Control or clear pass: 1-4% tarnish
Clear Fail: 45-100% tarnish
Pass for temporary use: 7 – 17% tarnish
The “temporary” category is particularly hard to judge when evaluating Oddy tests in the traditional manner, so this method seems to be especially useful in this case.
In addition to Oddy test results, RTI and image analysis were used by the authors to evaluate rapid corrosion tests and coating tests. In each case, like with the Oddy tests, the process provided good documentation as well as the possibility for quantitative results. The combination of these techniques seems to have great potential for a number of applications and their relative simplicity and inexpensiveness make them a great tool for institutions with limited analytical capabilities.

43rd Annual Meeting – Textiles Specialty Group, May 14th, “Lights, Camera, Archaeology: Documenting Archaeological Textile Impressions with Reflectance Transformation Imaging (RTI)” by Emily Frank

Documenting textile impressions or pseudomorphs on archaeological objects is very challenging. In my own experience, I’ve found trying to photograph textile pseudomorphs, especially when they are poorly preserved, very difficult and involves taking multiple shots with varying light angles, which still often results in poor quality images. This is why Emily Frank‘s paper was of particular interest to me because it provided an alternative to digital photography that would be feasible and more effective in documenting textile impressions: Reflectance Transformation Imaging (RTI).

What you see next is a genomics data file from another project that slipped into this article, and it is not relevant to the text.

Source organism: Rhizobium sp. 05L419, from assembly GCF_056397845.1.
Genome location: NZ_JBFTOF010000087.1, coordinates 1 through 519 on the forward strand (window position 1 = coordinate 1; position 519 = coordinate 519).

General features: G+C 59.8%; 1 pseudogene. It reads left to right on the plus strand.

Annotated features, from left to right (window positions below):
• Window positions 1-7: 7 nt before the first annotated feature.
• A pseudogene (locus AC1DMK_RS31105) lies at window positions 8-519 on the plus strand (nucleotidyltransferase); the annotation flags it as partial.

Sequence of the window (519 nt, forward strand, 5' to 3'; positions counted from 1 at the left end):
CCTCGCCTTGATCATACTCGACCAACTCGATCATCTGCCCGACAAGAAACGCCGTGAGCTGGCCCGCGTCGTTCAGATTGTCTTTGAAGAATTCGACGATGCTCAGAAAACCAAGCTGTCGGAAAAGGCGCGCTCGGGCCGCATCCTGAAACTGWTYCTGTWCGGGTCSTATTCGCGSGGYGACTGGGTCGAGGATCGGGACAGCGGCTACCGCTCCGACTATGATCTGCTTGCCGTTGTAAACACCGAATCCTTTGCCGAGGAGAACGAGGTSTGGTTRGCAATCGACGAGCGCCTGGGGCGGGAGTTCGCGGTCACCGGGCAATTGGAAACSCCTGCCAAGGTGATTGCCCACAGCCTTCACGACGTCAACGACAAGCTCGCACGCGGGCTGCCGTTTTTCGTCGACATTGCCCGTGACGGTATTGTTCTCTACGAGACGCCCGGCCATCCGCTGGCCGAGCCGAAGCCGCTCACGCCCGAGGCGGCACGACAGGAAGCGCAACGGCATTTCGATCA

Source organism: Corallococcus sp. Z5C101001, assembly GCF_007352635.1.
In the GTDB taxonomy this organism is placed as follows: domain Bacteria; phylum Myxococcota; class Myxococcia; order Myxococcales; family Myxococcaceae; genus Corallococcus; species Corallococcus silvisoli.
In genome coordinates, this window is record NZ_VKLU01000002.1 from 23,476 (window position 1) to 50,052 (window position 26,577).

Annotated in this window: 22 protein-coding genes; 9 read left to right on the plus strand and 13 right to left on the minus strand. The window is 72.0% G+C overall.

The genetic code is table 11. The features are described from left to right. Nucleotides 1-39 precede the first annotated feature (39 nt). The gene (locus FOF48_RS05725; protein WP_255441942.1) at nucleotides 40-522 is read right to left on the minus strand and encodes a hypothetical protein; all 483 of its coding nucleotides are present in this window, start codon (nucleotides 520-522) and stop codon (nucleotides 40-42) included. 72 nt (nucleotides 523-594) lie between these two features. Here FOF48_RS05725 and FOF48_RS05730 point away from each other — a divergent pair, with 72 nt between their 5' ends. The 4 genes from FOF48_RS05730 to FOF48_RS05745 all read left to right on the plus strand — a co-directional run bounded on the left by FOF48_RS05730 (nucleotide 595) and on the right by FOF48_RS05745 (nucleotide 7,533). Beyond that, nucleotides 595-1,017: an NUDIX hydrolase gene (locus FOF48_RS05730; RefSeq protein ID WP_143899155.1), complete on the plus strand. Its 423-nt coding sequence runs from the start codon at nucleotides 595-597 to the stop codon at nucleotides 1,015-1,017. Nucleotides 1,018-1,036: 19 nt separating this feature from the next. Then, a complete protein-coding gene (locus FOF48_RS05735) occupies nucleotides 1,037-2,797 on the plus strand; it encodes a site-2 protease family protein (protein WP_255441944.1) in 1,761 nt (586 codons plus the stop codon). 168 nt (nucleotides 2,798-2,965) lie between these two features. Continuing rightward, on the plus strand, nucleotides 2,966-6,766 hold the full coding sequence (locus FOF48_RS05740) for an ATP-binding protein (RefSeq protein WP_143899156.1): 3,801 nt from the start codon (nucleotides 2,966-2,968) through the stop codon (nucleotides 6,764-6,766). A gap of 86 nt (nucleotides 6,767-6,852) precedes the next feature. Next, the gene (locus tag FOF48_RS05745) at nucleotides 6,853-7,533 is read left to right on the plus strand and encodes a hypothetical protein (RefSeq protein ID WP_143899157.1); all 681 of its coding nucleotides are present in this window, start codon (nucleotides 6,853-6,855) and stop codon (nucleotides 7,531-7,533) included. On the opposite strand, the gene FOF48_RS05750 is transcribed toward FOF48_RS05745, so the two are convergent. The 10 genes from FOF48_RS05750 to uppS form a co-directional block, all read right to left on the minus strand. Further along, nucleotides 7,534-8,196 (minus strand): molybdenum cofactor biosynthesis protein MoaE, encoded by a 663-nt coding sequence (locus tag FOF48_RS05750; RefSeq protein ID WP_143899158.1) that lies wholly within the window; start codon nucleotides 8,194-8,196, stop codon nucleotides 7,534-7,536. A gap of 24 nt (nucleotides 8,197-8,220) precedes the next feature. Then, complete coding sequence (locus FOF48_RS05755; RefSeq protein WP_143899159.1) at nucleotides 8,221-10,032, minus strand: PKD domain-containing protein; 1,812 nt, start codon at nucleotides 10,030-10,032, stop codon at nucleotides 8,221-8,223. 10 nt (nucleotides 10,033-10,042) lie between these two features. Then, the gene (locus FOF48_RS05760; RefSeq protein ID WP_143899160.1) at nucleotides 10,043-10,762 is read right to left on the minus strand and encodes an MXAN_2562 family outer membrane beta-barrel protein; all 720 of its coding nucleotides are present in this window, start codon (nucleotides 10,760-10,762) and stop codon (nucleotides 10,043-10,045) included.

RTI is a computational documentation method that allows for multiple images of an object to be merged into one and viewed interactively to allow the direction of light to be changed so that surface features are enhanced. The process involves changing the direction of the light when each photo is taken. Using open source software, a single image is rendered using various algorithms that allows the viewer to move a dial and change the direction/angle of light the image can be viewed at. Additional components in the software allow for the images to be viewed using different filters or light effects that make visualization of surface features easier. RTI is gaining in popularity as a documentation tool in conservation due to its low cost and feasibility and several papers presented at this year’s conference touched on the use of this technique (including this paper I also blogged about).